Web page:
then he, he lays on a bit of praise to this, the recipient of this letter but you are not this way shun Yuan companion in the path. Knowing all the empty falsehoods of this defective world, with singleness of mind and intent, you want to understand right where you are, where we come from, when we're born and where we go to when we die. Since you don't know where we come from, you don't know where we go either. The clear solitary light present right here the one that distinguishes right and wrong, good and bad for people decides what is and what is not. what's true and what's false decides what isn't what is it what's true and what's false. This is again the the mind of our fundamental awareness with a capital A also known as Buddha or Buddha Nature
wait till you're like one drinking water who knows for himself whether it's cold or warm and doesn't accept the judgment in the mouth of someone else. That's that's been the the hallmark of the Zen school for 1500 years direct experience, direct experience suddenly, you will burst forth and reach the ultimate peace and bliss the place of great rest and great searcys Then for the first time you give your own approval you've one knows for oneself?
Haven't you read how in the old days, Master su who said the patriarchs coming from the west only means that winter is cold and summer is hot. Night is dark, and day is light. It's just that you vainly set up meaning where there is no meaning, create concern, where there is no concern imposed inside and outside where there is no inside or outside. And talk endlessly of this and that where nothing exists.
You vainly set up meaning where there is no meaning unnecessarily
life isn't a riddle to be solved, but a reality to be lived.
We impose these these complications, meaning ideas of inside and outside this and that, we would this is an overlay that we bring to reality through this discursive discursive mind of ours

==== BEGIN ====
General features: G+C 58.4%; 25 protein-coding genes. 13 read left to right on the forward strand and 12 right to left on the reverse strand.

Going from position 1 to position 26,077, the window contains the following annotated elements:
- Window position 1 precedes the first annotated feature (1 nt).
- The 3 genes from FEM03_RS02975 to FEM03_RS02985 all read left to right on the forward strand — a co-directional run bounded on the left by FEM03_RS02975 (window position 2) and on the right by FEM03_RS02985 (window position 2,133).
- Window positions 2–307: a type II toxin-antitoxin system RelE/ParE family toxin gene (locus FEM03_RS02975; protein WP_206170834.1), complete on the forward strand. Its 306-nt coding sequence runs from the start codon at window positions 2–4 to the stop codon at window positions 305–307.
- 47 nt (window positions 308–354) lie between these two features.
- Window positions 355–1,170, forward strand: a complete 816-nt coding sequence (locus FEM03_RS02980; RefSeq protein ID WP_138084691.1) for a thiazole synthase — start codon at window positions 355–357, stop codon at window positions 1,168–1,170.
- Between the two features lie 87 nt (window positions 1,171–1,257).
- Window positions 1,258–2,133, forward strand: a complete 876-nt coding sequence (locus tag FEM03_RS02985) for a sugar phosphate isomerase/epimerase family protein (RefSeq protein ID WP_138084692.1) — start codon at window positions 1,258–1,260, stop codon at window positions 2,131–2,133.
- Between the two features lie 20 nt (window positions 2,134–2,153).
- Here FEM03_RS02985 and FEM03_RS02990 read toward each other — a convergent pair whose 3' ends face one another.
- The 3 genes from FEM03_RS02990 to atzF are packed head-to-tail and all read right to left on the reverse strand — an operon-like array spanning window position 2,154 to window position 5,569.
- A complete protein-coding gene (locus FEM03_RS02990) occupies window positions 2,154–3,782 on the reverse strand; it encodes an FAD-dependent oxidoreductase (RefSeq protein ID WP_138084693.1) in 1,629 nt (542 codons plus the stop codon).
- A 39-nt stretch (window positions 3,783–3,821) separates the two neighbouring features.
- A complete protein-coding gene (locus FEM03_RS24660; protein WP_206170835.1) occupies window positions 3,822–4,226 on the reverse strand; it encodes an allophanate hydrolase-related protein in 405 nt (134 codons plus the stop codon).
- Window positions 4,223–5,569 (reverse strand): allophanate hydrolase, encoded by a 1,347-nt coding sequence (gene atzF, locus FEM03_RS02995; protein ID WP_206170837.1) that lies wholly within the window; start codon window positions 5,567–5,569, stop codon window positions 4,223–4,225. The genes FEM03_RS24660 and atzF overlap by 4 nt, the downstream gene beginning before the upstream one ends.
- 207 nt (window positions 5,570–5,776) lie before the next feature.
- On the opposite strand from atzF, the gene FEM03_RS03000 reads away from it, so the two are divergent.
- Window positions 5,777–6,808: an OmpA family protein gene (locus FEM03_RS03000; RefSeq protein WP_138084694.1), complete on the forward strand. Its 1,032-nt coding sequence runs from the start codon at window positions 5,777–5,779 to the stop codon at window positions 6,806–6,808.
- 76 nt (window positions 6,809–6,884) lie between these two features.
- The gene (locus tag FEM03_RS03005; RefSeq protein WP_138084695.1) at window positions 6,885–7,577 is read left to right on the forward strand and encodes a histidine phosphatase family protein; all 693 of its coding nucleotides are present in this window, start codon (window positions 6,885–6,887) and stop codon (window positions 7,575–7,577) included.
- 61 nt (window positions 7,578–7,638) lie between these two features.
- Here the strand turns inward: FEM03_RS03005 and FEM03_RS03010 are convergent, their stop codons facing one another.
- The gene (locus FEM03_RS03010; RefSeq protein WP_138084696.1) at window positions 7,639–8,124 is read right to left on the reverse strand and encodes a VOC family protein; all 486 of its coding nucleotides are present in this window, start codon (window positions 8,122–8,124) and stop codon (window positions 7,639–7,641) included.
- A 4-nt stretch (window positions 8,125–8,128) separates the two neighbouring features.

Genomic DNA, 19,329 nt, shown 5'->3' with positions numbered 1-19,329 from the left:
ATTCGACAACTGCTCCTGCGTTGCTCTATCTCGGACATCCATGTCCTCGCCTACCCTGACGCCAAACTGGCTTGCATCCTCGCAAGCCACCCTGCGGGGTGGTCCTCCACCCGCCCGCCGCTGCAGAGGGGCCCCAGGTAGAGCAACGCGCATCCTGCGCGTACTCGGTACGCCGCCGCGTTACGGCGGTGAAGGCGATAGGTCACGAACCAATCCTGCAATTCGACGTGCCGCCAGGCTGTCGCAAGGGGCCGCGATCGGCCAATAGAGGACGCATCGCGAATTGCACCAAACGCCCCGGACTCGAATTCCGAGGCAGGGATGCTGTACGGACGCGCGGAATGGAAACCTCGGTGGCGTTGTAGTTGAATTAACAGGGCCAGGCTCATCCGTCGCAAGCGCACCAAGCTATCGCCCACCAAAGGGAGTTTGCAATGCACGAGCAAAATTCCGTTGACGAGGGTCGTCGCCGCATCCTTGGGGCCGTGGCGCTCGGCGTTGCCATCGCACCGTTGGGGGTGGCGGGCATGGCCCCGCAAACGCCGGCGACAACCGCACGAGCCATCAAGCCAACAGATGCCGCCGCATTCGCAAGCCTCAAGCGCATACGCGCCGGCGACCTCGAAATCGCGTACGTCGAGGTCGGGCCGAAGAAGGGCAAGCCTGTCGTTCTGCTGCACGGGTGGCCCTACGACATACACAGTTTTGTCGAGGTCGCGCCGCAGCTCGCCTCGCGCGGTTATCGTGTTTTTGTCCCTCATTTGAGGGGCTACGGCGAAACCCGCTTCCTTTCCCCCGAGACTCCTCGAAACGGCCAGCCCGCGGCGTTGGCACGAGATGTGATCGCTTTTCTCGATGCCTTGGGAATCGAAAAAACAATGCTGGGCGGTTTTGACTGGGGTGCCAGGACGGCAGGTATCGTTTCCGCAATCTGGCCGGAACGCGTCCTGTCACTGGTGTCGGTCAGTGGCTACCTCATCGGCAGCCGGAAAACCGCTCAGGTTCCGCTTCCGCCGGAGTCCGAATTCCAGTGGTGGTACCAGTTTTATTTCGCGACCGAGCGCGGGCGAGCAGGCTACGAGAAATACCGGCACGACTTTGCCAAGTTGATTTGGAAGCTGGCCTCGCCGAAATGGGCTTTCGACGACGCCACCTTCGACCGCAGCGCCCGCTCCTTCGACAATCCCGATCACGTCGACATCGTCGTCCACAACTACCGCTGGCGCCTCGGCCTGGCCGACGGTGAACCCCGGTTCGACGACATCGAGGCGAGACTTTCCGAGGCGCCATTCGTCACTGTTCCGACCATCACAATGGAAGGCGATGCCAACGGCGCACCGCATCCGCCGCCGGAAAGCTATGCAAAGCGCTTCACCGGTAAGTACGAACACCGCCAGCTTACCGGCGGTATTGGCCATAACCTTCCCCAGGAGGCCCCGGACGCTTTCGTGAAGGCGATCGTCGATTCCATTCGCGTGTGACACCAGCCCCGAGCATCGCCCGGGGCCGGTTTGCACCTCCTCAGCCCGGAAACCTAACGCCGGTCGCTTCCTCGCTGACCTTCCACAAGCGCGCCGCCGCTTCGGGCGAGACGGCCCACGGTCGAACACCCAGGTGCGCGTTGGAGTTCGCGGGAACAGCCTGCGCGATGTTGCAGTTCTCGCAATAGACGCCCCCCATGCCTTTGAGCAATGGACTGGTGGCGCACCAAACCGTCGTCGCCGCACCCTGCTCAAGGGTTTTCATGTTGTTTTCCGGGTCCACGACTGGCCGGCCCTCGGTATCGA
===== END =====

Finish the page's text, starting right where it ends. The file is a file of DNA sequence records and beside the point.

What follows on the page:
therefore, your cessation cannot be perfectly clear, so that you cannot be independent of the senses and their objects. By this assessment you have never come to my place seeking words of instruction John, and I have never written a single word for you. He's talking about the realm of the essential the the the eternal, the unmoving. Winters cold summers heat, nights, darkness days light, inside, outside, in between east west, south north, have never varied, never increased or decrease the least little bit. What's the reason he asks? And then he seems to be quoting someone here there quotation marks. Our school has no words and phrases, nor is there any doctrine to give to people since there's not a single doctrine to give to people, what's this that's written here? And what is it that speaks of winter winters cold summer heat inside outside and in between? What is it that is never shifted east west south or north a hair's breadth bah. Let go of all these concepts he's saying. They have their use, of course, words have their use and all of these discriminations, these distinctions have their use but they're useless in terms of realizing the essential for that, we have to find our way free of these things to the other side, the Dark Side of the Moon.
existence cannot be grasped non existence cannot be grasped either winter is cold and summers heat cannot be grasped inside outside and in between cannot be grasped.
Well, that's the end of this letter. So we'll stop now and recite the Four Vows